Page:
This was my day: filming on race and dating with Santilla Chingaipe and Kaila Perusco for Conscious Dating Co. Thoughtful discussion of sexual racism, meaningful relationships, how to address structural and unconscious bias in Australia, and much more. Intelligent, funny and generous women plus an awesome crew, with beautiful food and hosts. Parliament on King is a luscious cafe and it makes for a beautiful set! Book lovers’ heaven. (8 June) Continue reading The Gift
I’m at the “Love Is… Australian Wedding Fashion” exhibition at the Powerhouse Museum.
This was a very interesting exhibition but it’s not really about “Australia.” It’s about White Australia. It starts with a room about “early history” – which begins with “convicts.” Already Aboriginal and Torres Strait Islander people are erased, but to add injury, the room uses an unnamed Indigenous song that plays in the background to a room full of White colonisers. There is only one Aboriginal designer in the entire exhibition – Dharruk and Darkenjung woman Robyn Caughlan (in this video) – but no couples. Continue reading Love Is… Australian Wedding Fashion
The works on display are by contemporary artists, some of whom also work in Australia. The artists explore the interlocking influences of religiosity and social activism on modern politics and colonial forces. Continue reading Passion and Procession. The Art of the Philippines
Mervyn Bishop, a Murray man, was the first Aboriginal person to work at a major metro daily newspaper, joining the Sydney Morning Herald in 1962. In 1971 he was named Australian Press Photographer of the Year. He would go on to cover major events, including the anti-war protests of the 1960s, the Bicentennial in 1988, and Aboriginal community life in remote regions of Australia. Continue reading Mervyn Bishop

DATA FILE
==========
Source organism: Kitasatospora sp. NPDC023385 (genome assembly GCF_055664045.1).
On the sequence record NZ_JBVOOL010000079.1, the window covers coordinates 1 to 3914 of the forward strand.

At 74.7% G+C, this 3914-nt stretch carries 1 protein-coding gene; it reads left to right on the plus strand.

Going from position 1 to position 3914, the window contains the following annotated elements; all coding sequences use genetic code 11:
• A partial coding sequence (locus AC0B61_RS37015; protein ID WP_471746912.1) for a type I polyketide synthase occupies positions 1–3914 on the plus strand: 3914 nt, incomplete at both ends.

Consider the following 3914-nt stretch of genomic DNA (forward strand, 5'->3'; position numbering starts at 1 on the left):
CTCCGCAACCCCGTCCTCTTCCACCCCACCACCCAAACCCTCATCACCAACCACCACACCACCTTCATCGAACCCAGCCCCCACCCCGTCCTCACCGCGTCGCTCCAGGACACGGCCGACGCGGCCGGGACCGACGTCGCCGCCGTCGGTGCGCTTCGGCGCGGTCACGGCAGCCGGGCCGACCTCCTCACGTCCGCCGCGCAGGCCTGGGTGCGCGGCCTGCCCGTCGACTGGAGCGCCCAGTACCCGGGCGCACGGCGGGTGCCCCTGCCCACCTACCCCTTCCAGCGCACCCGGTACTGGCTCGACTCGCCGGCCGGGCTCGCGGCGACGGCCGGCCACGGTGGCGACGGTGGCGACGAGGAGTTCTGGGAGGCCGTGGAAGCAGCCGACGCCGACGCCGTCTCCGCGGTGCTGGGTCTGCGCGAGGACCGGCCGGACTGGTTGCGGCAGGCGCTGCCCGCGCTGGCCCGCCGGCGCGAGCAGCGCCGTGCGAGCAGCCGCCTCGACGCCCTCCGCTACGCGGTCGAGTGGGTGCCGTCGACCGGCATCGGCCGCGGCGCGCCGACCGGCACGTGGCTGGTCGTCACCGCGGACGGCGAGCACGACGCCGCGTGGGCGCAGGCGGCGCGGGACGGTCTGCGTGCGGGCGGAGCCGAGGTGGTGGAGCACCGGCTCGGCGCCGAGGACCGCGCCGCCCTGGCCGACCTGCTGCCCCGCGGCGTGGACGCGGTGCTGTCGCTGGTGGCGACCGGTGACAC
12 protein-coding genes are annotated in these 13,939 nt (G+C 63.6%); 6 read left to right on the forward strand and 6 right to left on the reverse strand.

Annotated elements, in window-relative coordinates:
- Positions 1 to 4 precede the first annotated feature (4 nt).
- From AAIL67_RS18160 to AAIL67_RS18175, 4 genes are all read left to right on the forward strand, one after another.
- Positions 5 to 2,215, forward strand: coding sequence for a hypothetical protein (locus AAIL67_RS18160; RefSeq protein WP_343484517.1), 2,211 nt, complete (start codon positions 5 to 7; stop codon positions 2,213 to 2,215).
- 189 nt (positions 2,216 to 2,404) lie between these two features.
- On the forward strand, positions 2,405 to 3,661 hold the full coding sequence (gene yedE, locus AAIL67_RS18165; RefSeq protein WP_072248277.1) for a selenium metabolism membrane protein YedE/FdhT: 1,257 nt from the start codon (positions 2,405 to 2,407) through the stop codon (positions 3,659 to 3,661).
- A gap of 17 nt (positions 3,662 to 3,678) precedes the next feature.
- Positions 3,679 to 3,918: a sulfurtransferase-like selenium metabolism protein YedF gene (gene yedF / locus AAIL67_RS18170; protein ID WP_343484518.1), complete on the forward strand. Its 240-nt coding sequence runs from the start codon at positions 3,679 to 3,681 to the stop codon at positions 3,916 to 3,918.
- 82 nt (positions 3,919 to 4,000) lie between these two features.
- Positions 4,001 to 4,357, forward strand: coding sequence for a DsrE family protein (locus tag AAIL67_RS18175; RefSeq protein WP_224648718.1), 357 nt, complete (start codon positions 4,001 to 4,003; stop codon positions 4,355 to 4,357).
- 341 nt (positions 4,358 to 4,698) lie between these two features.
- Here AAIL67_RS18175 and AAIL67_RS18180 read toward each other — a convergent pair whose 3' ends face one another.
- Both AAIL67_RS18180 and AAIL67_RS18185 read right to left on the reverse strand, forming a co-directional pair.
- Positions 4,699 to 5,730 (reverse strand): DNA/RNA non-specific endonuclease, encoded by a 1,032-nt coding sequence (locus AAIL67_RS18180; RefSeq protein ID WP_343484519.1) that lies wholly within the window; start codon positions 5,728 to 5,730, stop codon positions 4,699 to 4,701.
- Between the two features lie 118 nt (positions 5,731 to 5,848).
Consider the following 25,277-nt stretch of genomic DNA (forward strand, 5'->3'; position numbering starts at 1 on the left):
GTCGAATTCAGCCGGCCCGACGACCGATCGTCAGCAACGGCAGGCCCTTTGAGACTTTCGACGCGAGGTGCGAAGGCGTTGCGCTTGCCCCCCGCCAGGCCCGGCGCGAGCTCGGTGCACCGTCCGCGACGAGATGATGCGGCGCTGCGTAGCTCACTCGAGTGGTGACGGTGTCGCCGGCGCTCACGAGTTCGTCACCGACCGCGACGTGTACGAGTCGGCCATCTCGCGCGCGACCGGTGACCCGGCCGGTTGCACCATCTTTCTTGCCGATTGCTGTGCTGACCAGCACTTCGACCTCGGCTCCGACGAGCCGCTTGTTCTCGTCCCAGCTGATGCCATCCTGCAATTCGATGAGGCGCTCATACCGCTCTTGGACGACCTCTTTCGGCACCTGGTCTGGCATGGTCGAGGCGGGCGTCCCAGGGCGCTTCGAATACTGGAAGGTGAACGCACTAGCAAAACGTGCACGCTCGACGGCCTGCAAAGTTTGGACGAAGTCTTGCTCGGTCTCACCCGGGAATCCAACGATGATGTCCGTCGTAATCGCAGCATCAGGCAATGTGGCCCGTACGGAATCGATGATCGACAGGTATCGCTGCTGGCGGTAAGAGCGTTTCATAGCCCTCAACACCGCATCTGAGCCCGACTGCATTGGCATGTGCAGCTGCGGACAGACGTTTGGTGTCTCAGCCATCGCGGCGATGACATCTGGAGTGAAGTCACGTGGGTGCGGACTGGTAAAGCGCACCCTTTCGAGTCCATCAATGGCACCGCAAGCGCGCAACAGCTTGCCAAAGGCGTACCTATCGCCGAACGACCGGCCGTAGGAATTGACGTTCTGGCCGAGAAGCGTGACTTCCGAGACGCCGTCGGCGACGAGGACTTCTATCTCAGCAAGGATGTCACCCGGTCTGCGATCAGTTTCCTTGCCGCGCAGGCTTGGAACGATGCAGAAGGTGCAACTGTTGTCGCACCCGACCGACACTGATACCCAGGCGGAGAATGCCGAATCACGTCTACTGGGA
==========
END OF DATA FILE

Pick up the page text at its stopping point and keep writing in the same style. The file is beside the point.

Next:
“This is where all the famous paintings are.” People gather in the main Impressionists room in the National Gallery of London, photographing themselves in front of one of Vincent Van Gogh’s most famous work, Sunflowers, but mostly ignoring his other equally celebrated artwork, Chair, and completely missing the artists who influenced him such as Pissarro.
This selfie enthusiasm is new; the Gallery only started allowing photos in August 2014 – and very reluctantly. The Wire reported the dismay of art critics at the time:
“I have to say, a bit of my soul died each time someone photographed a piece or even worse, took a selfie without actually looking at it with their own two eyes.” (Art History Newsletter)
“The last bastion of quiet contemplation is now to become selfie central, where noisy clicking smartphones and intense flashlights will prevail over any ‘eccentrics’ who want actually to look at art. The gallery used to be a haven where looking at pictures was prioritised. Now it will all be about taking your own pictures.” (Michael Savage, author of the Grumpy Art Historian blog)
In this visual sociology installment using Vine, we go from Melbourne to Canberra to Brisbane. Hold onto your seats, it’s your visual sociology for September, October and November 2015! We’ll see opulent art and enjoy the simplicity of kite-flying and the soothing power of water.
From the Hermitage exhibition, Catherine the Great was inspired by the archaeology of Rome. 6 September
Continue reading From Hermitage to the Skies
A special visual sociology from the Museum of Contemporary Art (MCA), Sydney. We start with the Energies exhibition and then explore the nature of loneliness in modern life. We end with our return to Canberra’s art precinct.
Energies: Haines & Hinterding
Below is ‘Encounter with the Halo Field,’ by David Haines and Joyce Hinterding. These Australian artists live and work in the Blue Mountains of New South Wales. They blend experimental and traditional media to investigate energetic forces as well as the intersection of hallucination and the environment. 23 August 2015
Continue reading Art Meets Science and Loneliness